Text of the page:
Rewrites and replacements can destroy agility
An alternative strategy to keep the business running is to rewrite systems or implement a new enterprise-wide solution. Such projects are complex, generally very expensive and can take years to complete.
It may seem simpler to sign off a ‘mega rewrite project’ than to service-enable legacy systems. ‘Deliver what we need now’ avoids analysis of the legacy system and the business logic it contains that already exists. Therefore, we can be faster and more agile, can’t we? Sadly, no. At least not if there is data that must be migrated, or where business transactions are live and must be carried over and supported on the new systems.
We know of many examples where this analysis isn’t done: data migration is the last thing on the list and consequently, it is found that data cannot be readily migrated from the old schema to the new. This often causes delays and can mean complete projects are cancelled. This hampers business agility. Try evolution not revolution!
Fit and agile legacy systems
Replacing mature legacy systems may seem initially attractive; it may have a place if the business purchases an industry-leading solution and is prepared to change its business processes and fully adopt the new solution. However, it may take years and success is not guaranteed. During that time, the business may be clamouring for new functionality and the biggest risk to migration is scope creep. Therefore, either the project is put at risk or the business is not supported for an extended period - neither of which may be acceptable.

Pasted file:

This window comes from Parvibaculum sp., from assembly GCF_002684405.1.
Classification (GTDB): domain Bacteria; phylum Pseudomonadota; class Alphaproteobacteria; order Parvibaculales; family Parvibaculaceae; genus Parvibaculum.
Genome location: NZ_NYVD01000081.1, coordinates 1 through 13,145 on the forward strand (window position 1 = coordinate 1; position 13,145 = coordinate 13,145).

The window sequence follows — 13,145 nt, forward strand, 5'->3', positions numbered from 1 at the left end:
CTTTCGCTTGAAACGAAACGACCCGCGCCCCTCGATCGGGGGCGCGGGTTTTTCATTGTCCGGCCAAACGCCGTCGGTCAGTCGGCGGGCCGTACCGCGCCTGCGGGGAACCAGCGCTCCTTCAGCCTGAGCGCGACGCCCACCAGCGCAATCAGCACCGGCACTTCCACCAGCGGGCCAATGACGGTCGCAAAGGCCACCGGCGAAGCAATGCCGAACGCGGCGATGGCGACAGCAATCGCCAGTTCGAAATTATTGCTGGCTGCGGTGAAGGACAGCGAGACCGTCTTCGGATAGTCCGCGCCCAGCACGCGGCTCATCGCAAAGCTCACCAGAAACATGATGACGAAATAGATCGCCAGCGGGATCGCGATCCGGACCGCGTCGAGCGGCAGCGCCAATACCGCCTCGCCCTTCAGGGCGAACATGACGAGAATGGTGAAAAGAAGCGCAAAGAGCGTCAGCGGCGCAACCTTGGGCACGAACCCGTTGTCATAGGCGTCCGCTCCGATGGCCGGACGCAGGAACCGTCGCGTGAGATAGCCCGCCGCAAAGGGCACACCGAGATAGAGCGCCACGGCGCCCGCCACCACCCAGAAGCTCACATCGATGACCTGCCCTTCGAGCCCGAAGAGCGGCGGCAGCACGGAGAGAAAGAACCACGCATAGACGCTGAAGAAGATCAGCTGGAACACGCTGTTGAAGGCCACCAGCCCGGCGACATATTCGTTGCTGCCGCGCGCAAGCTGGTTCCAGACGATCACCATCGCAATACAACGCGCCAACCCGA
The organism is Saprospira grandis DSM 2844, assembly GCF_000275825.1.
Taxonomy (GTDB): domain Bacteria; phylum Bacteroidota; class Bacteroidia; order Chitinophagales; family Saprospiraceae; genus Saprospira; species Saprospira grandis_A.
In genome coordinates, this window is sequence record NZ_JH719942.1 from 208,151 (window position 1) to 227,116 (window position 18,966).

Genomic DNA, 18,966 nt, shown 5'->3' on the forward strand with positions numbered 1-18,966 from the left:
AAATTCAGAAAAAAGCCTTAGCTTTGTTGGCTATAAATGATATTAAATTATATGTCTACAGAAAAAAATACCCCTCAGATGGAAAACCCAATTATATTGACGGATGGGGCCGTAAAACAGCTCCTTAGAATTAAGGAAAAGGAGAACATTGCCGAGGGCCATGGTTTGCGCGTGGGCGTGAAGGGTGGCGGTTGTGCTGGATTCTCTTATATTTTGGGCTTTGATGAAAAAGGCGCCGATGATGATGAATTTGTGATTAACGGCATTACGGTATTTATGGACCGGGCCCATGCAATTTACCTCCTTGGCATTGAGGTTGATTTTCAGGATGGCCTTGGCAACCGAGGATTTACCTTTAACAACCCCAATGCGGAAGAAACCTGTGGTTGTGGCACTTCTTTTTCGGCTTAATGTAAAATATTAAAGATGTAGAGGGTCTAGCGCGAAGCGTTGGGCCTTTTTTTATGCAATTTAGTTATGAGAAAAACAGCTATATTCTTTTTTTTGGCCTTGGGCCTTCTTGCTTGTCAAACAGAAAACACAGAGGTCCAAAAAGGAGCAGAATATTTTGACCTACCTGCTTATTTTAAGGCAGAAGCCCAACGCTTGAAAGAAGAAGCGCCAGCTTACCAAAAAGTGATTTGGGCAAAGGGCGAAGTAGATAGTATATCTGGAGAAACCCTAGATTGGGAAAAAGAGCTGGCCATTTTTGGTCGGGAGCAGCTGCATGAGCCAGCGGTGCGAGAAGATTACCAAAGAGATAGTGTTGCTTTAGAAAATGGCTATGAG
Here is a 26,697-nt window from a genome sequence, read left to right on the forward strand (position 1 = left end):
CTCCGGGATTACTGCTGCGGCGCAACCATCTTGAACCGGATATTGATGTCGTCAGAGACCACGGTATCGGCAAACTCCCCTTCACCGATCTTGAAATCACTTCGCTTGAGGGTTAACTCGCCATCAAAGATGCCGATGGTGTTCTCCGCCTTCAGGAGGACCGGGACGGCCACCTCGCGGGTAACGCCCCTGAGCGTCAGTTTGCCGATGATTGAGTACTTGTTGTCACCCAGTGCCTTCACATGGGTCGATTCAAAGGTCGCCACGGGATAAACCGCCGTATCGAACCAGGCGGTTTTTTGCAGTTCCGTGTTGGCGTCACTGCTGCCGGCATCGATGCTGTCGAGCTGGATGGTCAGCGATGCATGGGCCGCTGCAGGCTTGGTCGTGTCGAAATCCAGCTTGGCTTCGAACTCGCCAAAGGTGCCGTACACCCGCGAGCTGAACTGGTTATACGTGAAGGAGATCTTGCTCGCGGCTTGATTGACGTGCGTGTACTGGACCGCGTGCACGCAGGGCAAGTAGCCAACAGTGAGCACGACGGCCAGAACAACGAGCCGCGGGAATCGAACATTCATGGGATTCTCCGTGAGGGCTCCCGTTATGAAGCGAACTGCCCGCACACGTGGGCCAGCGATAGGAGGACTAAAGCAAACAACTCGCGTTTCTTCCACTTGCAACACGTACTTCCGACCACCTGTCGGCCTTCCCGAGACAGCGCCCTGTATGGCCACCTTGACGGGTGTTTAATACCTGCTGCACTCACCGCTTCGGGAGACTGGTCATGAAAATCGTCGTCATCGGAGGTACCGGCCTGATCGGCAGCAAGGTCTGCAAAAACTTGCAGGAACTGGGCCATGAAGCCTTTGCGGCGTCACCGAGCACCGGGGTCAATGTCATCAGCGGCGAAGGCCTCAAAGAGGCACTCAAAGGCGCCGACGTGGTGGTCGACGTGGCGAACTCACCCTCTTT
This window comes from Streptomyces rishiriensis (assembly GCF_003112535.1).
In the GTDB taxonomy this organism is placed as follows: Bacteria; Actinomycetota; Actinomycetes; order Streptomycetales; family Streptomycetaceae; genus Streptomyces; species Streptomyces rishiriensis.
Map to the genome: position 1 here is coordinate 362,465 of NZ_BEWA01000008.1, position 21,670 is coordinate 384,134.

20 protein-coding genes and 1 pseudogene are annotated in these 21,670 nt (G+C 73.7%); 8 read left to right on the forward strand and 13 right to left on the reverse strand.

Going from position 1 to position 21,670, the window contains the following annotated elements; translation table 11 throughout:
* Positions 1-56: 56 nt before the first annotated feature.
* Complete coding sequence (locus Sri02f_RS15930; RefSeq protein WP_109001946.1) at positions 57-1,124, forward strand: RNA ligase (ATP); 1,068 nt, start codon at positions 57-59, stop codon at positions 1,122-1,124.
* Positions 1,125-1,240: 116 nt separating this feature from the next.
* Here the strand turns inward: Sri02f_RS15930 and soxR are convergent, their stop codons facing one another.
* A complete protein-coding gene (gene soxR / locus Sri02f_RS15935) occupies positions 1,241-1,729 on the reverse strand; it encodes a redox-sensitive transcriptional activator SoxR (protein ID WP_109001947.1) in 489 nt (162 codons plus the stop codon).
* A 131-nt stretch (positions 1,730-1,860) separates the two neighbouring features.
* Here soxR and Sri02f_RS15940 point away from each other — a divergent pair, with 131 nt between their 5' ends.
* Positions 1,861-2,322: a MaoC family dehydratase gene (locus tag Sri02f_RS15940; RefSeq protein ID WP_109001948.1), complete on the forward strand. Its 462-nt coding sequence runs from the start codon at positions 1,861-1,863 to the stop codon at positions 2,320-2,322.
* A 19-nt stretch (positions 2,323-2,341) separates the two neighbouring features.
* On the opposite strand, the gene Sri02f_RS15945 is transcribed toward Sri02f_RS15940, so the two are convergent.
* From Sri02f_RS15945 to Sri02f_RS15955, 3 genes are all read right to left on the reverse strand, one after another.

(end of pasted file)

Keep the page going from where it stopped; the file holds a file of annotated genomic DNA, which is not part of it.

Extending the life of tried and tested legacy systems through the use of business process management (BPM) and master data management (MDM) tools, combined with enterprise application integration is a safer strategy. It will retain the agility needed to meet ever-changing business objectives at a realistic cost.
In a difficult business environment shaped by COVID and Brexit, it’s time to look again at how to get the most from existing investments in systems, rather than embarking on complex new implementation projects without guaranteed success.
Tried and tested systems are what’s needed, especially when combined with the right modern products. It’s time to revisit your strategies. There are people out there with deep systems experience and the business track record to help keep tried and tested systems agile.